White Noise & Barbed Wire | Forty-Years Of The Stiff Little Fingers Masterpiece
Punk, at the very beginning was an expressionist- revolution, a reflection of the failings within society delivered perfectly and directly through the simplest forms of music.
Whilst true for most punk bands which sprang up in the late nineteen-seventies, for Belfast’s Stiff Little Fingers it is true more so than any other. The second-of-February this year marks forty-years since the release of their incendiary debut ‘Inflammable Material’.
What better way to celebrate than looking at the beginnings of Stiff Little Fingers and the core of one of the most explosive Irish albums of the twentieth-century.
Starting life as a Deep Purple covers band was never going to resonate with what they felt inside, the broken concrete landscape of Belfast was a perfect muse for their frustrations.
Formed in-1977, Stiff Little Fingers consisted of:Jake Burns vocals and guitar, Ali McMordie guitar, Henry Cluney on bass and the man who introduced them to punk Brian Faloon on drums.
A false start but a historic one, as the deal signed with Island Records fell through they had to rely on a new indie-label. On the fourth-of February 1979 ‘Inflammable Material’ became SLF’s first album and the first album distributed by Rough Trade Records, though it went one better and became the first independently released album to chart in the UK, hitting a peak of number 14.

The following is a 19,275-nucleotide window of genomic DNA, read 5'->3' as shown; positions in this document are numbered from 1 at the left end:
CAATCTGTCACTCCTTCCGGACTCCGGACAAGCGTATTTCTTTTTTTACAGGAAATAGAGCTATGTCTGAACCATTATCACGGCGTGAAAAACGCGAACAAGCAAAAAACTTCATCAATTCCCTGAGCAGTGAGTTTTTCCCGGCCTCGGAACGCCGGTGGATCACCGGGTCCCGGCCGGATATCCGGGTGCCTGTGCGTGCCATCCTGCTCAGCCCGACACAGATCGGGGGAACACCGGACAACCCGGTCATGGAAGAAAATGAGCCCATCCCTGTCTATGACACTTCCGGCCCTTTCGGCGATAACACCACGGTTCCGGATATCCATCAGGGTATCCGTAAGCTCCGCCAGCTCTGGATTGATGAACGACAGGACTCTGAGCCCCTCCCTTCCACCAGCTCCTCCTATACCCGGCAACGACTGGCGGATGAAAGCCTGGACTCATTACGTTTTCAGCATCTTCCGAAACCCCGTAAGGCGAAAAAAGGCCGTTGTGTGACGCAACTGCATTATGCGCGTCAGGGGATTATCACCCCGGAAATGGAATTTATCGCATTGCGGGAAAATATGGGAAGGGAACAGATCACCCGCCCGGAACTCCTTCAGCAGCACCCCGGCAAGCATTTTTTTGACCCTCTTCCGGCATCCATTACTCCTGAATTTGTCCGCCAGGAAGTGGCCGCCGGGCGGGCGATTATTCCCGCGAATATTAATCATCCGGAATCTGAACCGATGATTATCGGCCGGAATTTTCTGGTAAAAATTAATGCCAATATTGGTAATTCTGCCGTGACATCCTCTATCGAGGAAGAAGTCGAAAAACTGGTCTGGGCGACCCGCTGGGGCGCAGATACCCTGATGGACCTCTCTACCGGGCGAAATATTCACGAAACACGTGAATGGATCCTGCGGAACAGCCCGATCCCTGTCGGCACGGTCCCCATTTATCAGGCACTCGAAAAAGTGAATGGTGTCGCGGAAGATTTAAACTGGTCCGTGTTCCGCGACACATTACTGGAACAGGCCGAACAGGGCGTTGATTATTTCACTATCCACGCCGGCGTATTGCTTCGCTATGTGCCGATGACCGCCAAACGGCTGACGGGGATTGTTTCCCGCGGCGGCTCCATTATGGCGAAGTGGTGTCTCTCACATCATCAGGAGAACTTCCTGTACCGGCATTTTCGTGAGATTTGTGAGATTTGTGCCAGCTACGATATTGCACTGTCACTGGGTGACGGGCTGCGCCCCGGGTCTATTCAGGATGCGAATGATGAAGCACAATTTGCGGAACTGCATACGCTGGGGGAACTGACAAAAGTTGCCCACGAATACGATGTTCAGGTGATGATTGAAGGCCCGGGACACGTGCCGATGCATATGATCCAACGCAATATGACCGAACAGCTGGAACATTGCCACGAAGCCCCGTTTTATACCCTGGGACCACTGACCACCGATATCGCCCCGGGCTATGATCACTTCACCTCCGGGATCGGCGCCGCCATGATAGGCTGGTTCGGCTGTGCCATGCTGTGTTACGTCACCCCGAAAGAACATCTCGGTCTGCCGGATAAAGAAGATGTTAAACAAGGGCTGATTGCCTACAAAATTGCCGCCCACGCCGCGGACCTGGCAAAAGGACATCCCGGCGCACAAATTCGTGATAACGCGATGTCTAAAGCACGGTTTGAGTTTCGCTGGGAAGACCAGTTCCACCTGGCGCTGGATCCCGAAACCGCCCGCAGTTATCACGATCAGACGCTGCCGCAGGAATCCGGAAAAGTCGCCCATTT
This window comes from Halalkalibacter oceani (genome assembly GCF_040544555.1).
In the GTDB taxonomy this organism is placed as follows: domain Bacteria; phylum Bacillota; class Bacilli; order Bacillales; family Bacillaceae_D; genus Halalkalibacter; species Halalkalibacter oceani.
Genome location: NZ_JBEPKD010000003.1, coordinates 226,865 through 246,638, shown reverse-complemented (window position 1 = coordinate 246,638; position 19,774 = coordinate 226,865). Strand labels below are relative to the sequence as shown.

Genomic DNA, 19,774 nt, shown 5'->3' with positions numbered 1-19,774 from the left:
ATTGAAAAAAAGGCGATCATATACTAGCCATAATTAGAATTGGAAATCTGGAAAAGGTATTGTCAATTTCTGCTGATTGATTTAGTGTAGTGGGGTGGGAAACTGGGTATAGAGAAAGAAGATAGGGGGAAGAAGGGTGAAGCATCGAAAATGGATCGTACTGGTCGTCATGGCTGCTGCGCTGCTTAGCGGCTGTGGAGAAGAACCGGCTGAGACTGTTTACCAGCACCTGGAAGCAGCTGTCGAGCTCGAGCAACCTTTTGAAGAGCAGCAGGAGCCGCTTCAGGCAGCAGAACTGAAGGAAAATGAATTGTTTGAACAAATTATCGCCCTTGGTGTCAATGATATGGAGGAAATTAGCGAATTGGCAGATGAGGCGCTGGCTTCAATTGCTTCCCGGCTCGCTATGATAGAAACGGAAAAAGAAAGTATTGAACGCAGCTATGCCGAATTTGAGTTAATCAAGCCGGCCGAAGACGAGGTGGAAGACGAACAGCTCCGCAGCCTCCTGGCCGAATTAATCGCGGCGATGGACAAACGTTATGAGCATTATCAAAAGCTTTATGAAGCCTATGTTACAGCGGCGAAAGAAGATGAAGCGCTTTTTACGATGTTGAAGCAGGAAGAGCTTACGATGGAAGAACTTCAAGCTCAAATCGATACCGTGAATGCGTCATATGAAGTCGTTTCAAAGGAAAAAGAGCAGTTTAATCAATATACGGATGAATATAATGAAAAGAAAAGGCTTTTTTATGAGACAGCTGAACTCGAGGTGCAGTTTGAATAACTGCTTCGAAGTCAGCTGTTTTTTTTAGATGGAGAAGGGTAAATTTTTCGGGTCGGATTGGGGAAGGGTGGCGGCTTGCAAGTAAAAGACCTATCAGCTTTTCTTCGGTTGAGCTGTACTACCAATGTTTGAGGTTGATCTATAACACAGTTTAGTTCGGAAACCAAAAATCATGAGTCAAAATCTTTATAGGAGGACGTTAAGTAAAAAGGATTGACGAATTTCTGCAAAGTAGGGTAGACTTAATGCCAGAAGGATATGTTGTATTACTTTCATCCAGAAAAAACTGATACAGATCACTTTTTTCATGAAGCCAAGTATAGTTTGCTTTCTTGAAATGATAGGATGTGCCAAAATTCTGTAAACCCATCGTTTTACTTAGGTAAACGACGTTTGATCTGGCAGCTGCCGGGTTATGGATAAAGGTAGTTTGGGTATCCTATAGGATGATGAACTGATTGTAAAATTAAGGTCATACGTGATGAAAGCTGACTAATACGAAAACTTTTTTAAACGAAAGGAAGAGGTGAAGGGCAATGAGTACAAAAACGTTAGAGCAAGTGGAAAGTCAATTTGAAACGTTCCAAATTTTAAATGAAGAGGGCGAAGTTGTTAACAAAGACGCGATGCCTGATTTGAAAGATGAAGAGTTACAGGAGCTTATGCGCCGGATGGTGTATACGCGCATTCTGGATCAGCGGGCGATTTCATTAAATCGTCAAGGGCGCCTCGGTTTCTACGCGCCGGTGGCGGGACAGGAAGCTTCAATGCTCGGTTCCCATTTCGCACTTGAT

This is a musical-observation into the heart of a dangerous time, an angst ridden dialogue between Jack Burns and the listener, with a very direct eyewitness report from the ground. This was art colliding with realism in its finest form.
Although not a concept album as such but it does tell a very real story. ‘Inflammable Material’ serves as a time capsule which could be dug up in a hundred-years time to show the perspective of that youth culture. Any common thread connecting these tracks becomes very obvious to the listener.
The album is an honest and unrestrained view of what the band members had witnessed as everyday aspects of Northern Ireland, where reality is central and not escapism. This is not an album packed with love songs or romantic themes to get lost in, the landscape this release presents is submerged in war and those caught up in the tense crossfire.
“Inflammable material, planted in my head
It's a suspect device that's left two thousand dead
Their solutions are our problems
They put up the wall
On each side, time and prime us”- Suspect Device
Kevin Burke-Jan 2019